The 12-deck, 37,000gt vessel is equipped with six operating theaters, hospital beds for 200 patients, a full laboratory and simulation training areas.
The handover was celebrated in the presence of representatives from Mercy Ships, project managers from Stena RoRo and shipyard management, joined by a remote audience of Mercy Ships staff and crew from around the world.
Hope, healing and transformation
'This day is a dream come true — not only for us, but for those we serve,' Mercy Ships founder Don Stephens said. 'African heads of state and ministers of health have often expressed a desire for more of their healthcare professionals to be trained in-country. This ship will do exactly that. Many who suffer from disability and disfigurement will have access to surgical treatment and whole-person care in healthcare systems that will enable them to reach their God-given potential.
'We hope that this new vessel and the volunteer crew who serve on her will bring hope, healing and transformation for the next 40 to 50 years,' he added.
Per Westling, CEO of Stena RoRo, said: 'We are very proud to take delivery of this special ship. The activities to be carried out on board have placed special and high demands on the construction of this ship. For the yard, it was the first time this type of vessel was built — a challenge that they managed very well. For Mercy Ships, delivery means that their capacity to help more than doubles. And at Stena RoRo we are happy to be a part of their fantastic work through Global Mercy.'
Mercy Ships has been working on this ship project for more than eight years. Contracts were signed in 2013, and the keel laid in 2015. Sea trials were completed in late April.
Equipping the world’s largest NGO hospital ship
In July Global Mercy is scheduled to sail to Europe. There, hosted by the Port of Antwerp from early September, it will be further outfitted with IT and medical equipment installations and soft furnishings.
Volunteer crew will also begin to sign on in stages during this phase which concludes with open events in Rotterdam in first quarter 2022 where Global Mercy will be presented to sponsors, future volunteers, the media and other interested parties. A further Africa welcome is being planned in Dakar, Senegal, before the ship begins full operation.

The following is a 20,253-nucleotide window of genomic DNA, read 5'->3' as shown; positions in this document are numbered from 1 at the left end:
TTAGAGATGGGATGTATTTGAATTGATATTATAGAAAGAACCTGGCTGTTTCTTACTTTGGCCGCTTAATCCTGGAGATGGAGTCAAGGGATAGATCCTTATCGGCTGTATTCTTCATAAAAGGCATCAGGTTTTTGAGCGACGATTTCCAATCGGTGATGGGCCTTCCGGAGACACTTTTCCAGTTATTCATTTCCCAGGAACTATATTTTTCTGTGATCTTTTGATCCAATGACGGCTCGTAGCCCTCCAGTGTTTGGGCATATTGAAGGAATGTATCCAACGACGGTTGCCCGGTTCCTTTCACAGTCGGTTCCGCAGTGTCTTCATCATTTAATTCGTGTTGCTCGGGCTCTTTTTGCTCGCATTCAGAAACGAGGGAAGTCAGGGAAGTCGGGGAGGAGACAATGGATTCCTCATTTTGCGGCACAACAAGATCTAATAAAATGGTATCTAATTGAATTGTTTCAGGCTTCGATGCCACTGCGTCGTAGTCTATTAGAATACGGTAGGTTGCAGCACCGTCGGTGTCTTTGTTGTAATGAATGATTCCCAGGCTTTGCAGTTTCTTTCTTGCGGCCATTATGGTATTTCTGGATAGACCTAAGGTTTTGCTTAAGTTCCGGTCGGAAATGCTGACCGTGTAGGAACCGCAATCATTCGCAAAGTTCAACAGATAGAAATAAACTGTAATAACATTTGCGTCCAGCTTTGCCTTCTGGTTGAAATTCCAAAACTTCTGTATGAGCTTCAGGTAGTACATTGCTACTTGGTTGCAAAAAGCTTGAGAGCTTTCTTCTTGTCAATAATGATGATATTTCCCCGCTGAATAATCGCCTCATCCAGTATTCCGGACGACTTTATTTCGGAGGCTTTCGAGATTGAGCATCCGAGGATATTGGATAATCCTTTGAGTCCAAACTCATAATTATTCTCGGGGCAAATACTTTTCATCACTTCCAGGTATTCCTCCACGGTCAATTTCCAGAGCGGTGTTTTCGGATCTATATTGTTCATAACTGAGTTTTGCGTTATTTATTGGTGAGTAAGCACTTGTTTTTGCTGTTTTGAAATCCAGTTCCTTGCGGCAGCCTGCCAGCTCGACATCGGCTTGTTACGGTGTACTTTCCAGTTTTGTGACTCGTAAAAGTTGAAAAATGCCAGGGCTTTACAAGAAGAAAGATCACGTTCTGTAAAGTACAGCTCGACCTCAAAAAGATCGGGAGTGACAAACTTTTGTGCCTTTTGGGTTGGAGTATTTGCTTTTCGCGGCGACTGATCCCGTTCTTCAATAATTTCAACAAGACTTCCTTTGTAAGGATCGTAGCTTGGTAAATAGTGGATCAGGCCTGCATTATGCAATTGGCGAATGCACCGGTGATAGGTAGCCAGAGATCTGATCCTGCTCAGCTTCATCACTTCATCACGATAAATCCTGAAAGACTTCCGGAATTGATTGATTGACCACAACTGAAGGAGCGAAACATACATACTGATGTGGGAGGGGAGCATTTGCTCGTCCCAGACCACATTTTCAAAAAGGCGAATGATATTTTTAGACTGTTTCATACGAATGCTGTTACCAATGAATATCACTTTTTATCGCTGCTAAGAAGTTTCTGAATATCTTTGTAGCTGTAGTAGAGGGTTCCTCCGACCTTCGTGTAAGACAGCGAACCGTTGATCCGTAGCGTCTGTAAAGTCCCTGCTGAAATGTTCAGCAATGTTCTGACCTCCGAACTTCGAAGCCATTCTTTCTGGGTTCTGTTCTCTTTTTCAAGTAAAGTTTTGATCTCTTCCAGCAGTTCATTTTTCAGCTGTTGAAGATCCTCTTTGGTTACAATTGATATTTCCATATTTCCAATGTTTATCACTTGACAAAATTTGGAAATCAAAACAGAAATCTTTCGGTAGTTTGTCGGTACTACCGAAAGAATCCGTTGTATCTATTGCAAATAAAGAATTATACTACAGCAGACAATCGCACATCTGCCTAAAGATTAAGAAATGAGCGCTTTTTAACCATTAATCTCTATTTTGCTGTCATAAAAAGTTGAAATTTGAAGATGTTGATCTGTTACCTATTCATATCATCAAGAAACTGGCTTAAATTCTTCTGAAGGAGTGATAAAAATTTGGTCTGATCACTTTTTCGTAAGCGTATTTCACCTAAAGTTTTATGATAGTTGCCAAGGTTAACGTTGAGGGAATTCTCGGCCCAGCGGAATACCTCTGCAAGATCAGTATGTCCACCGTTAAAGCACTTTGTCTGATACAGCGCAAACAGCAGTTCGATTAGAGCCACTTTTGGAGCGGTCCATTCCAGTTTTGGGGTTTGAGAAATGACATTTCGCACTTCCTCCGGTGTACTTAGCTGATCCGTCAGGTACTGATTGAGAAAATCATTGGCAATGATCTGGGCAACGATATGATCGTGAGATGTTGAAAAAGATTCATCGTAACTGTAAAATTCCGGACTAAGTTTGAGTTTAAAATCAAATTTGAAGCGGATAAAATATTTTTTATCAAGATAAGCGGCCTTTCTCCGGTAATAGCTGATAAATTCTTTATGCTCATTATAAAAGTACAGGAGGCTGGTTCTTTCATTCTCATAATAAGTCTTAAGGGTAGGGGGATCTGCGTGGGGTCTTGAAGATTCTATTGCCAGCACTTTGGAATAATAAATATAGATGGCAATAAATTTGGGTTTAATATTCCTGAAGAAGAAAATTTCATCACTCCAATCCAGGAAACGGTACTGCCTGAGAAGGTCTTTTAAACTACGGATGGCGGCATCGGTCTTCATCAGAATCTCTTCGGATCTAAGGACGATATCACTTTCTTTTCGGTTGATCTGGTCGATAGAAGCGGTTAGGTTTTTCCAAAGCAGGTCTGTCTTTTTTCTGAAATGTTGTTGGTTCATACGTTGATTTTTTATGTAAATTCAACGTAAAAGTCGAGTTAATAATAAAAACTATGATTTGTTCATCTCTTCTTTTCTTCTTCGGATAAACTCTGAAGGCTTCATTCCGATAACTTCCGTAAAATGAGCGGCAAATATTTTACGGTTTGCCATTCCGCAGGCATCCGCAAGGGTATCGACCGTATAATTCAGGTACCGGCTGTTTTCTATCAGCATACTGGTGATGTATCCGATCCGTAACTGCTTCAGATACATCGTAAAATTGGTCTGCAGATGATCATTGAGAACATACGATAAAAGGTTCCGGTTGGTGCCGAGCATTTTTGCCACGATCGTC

Double the impact
It is estimated that surgical conditions account for nearly one-third of all disease in the world (Lancet 2015). Building on the charity’s more than 30 years of experience in Africa delivering surgical care, Global Mercy is equipped with first-class training facilities designed to multiply impact within the nations served. Volunteer professionals will contribute alongside local healthcare professionals in the host country.
Swedish shipbuilders Stena RoRo have been responsible for construction supervision, Paris-based Barry Rogliano Salles acted as a broker, detailed designs were completed by Finland's Deltamarin and the construction was carried out in China. Global Mercy is classified by Lloyd's Register in the UK and sails under the Maltese flag. Many more companies from around the globe contributed to the ship’s completion.
Volunteer applications are still open
Mercy Ships is ramping up recruitment of long- and short-term volunteer professionals to lend their time and expertise in this new season. More than 640 medical, maritime and programmatic crew will be able to live and serve on board with space for up to 950 on ship when it is docked. Crew currently come from more than 60 nations.